Ever the advocate for the city’s vital fishing industry, Mitchell has voiced skepticism about the Obama administration’s decision, announced last September, to designate 4,913 square miles off the New England coastline as a new marine national monument. The new Northeast Canyons and Seamounts Marine National Monument lies 130 miles off the southeast coast of Cape Cod, and has been for many years an active fishery.
“My feeling was that the decision had not been subjected to the level of rigor that one would hope for in a decision so permanent,” Mitchell said.“It hadn’t had much in the way of scientific peer review or stakeholder input that might have included fishing business owners. So with the change of administrations we’ve had some discussions with the House Natural Resources Committee as well as with the White House about fixing the problem.”
“I would like to see the process start over,’ Mitchell said. “I don’t object to use of the Antiquities Act to preserve areas of the ocean that are ecologically fragile. But we just need to have a process that takes into consideration the long-standing commercial interests in the North Atlantic that are so important.”
Remaking New Bedford’s K-12 education has been a long-range project for Mitchell. A few years ago, he hired a new superintendent, Pia Durkin, who had earned a reputation as a turnaround artist in the town of Attleboro. She made a highly controversial decision to require teachers reapply for their jobs, and presided over a large turnover in staff. The public schools are essential to upward mobility in Mitchell’s highly diverse city, the mayor believes, but he has struggled to find the money to meet state-mandated local contributions to the costs of the system.
“Urban education is a challenging undertaking,” Mitchell said. “We have been in midst of a total reform of our school system for five years now. The New Bedford school district had been allowed to fall into disrepair over many years to the point where the state threatened to take it over when I got into office. We’ve gone about the business of putting it all back together, and that’s hardly an overnight exercise. So we are seeing some really good trends. The dropout rate has gone down a lot. The four-year graduation rate has gone from 55 percent to just over 70 percent now. Test scores in most of our elementary schools have been coming up steadily." The current challenge, he said, is at the middle- and high-school levels.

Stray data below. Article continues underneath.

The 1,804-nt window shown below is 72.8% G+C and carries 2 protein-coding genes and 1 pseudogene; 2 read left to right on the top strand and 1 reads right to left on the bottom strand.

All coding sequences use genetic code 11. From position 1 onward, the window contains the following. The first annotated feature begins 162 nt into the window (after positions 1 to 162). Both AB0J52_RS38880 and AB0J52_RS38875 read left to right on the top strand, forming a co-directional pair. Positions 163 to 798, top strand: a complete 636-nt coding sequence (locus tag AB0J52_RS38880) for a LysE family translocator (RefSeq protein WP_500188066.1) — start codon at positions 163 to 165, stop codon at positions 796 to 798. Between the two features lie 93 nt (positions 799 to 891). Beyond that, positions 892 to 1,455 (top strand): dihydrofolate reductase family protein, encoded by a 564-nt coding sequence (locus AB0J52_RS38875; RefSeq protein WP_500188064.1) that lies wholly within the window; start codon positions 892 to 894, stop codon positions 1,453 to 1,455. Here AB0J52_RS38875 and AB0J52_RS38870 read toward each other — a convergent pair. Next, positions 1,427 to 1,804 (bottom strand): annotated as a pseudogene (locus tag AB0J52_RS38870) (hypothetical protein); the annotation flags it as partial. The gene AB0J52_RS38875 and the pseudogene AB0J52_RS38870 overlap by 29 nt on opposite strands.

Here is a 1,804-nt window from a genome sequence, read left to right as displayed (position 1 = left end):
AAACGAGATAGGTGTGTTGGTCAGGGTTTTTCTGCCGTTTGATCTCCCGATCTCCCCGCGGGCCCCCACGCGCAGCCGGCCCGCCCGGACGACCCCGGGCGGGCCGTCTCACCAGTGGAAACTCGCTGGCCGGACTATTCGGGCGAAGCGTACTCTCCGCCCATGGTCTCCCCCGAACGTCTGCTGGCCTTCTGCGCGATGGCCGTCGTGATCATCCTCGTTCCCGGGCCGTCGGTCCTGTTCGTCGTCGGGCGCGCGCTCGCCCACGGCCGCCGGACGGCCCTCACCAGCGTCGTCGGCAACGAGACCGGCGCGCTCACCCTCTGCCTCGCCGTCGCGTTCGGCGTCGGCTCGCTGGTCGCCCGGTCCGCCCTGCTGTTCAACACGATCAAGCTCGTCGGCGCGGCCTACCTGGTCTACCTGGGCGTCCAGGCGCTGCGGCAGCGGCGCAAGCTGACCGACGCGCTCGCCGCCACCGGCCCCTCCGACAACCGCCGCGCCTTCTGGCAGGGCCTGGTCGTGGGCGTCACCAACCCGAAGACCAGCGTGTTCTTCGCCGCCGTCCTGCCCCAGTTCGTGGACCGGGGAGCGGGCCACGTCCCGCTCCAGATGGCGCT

Finance and Relations With the State
As the education funding problem suggests, Mitchell has struggled with the city budget throughout his tenure.
He says proudly: “We have stabilized finances along the way. The city now has the highest bond rating in its history, AA-, which for cities of our size is a very respectable rating from S&P.”
But it has been a tough slog.
In his state-of-the-city address, Mitchell spoke of the belt-tightening he has done over the years. Despite that, “and despite all the economic growth in our city, we are still pinching pennies,” he said. “We’ve had to resort to measures like … leaving vacant positions open, [closing] fire stations, and budgeting our school department at the state minimum level.”
In our interview, Mitchell elaborated: “My concerns have to do with the threat that non-discretionary spending mandated by the state will continue to crowd out traditional municipal services, including public safety and schools and pretty much everything else that cities are expected to do. My concern is hardly a novelty: there are mayors in states across America who lament how little freedom of action they have to deal with financial problems that stare them right in the face.